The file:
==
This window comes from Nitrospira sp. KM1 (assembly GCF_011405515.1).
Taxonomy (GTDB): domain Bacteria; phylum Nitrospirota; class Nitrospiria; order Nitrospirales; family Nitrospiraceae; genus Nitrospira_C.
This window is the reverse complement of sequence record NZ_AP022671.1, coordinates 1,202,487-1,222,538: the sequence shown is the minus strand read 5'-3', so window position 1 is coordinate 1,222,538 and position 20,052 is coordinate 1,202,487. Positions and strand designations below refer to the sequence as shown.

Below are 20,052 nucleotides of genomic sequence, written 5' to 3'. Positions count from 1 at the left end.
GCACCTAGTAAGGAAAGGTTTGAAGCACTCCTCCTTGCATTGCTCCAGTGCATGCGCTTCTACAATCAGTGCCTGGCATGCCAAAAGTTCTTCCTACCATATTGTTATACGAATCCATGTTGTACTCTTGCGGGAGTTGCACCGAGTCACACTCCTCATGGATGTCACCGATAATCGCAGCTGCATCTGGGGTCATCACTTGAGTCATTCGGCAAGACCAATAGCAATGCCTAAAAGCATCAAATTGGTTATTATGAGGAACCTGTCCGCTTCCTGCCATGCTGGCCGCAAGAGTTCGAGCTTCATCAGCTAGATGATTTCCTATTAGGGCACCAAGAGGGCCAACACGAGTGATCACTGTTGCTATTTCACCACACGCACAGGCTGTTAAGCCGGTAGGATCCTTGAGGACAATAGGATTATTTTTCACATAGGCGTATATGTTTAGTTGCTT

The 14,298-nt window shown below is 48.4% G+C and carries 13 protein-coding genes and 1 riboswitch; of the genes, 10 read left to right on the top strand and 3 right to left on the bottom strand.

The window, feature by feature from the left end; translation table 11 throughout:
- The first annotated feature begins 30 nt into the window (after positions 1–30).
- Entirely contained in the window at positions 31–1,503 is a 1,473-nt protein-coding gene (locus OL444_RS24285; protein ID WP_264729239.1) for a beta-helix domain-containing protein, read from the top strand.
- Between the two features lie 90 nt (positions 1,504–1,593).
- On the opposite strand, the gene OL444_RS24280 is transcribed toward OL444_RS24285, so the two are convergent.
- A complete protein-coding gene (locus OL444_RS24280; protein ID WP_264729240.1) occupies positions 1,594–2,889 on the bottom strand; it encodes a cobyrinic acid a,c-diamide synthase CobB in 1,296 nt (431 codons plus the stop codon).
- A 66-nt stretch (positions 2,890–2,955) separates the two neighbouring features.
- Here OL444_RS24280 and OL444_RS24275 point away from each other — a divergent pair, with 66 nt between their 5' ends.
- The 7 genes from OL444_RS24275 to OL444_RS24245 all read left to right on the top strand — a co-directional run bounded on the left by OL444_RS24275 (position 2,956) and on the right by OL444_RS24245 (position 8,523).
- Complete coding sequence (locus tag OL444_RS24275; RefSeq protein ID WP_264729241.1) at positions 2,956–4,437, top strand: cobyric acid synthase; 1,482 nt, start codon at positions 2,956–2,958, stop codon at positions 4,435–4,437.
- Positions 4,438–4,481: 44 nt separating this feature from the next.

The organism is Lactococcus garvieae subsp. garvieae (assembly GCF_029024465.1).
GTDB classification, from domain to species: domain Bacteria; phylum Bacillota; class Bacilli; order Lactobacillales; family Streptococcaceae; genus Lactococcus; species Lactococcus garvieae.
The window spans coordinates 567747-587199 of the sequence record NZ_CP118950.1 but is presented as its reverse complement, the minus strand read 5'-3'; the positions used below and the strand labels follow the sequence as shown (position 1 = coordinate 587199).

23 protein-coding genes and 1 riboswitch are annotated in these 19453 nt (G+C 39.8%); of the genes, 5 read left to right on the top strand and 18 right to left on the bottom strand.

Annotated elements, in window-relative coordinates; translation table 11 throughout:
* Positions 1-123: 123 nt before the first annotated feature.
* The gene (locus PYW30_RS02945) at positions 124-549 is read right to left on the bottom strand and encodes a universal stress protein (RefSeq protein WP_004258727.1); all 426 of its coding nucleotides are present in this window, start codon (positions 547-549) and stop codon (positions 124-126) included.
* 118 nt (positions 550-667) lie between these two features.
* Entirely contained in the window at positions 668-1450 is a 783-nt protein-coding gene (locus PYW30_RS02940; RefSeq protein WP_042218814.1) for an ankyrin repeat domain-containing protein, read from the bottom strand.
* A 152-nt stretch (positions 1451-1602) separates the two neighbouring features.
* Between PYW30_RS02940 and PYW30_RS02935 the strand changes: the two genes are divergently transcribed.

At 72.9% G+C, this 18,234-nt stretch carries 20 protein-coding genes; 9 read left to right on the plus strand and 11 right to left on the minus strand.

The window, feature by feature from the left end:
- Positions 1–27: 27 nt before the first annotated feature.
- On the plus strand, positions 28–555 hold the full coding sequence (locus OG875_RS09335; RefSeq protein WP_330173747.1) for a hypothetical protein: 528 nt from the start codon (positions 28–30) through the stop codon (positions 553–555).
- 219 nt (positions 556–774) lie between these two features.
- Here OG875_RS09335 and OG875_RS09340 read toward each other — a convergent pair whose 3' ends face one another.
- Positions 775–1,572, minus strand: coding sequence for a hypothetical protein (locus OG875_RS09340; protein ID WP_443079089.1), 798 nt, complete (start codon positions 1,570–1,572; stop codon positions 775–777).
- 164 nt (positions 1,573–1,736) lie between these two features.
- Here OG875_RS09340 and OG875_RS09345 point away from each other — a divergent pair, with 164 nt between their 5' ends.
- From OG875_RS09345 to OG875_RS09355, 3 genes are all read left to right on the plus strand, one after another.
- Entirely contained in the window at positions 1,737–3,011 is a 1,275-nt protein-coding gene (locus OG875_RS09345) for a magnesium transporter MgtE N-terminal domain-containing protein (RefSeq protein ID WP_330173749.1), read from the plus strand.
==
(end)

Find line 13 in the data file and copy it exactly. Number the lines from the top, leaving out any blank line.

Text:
- A 66-nt stretch (positions 2,890–2,955) separates the two neighbouring features.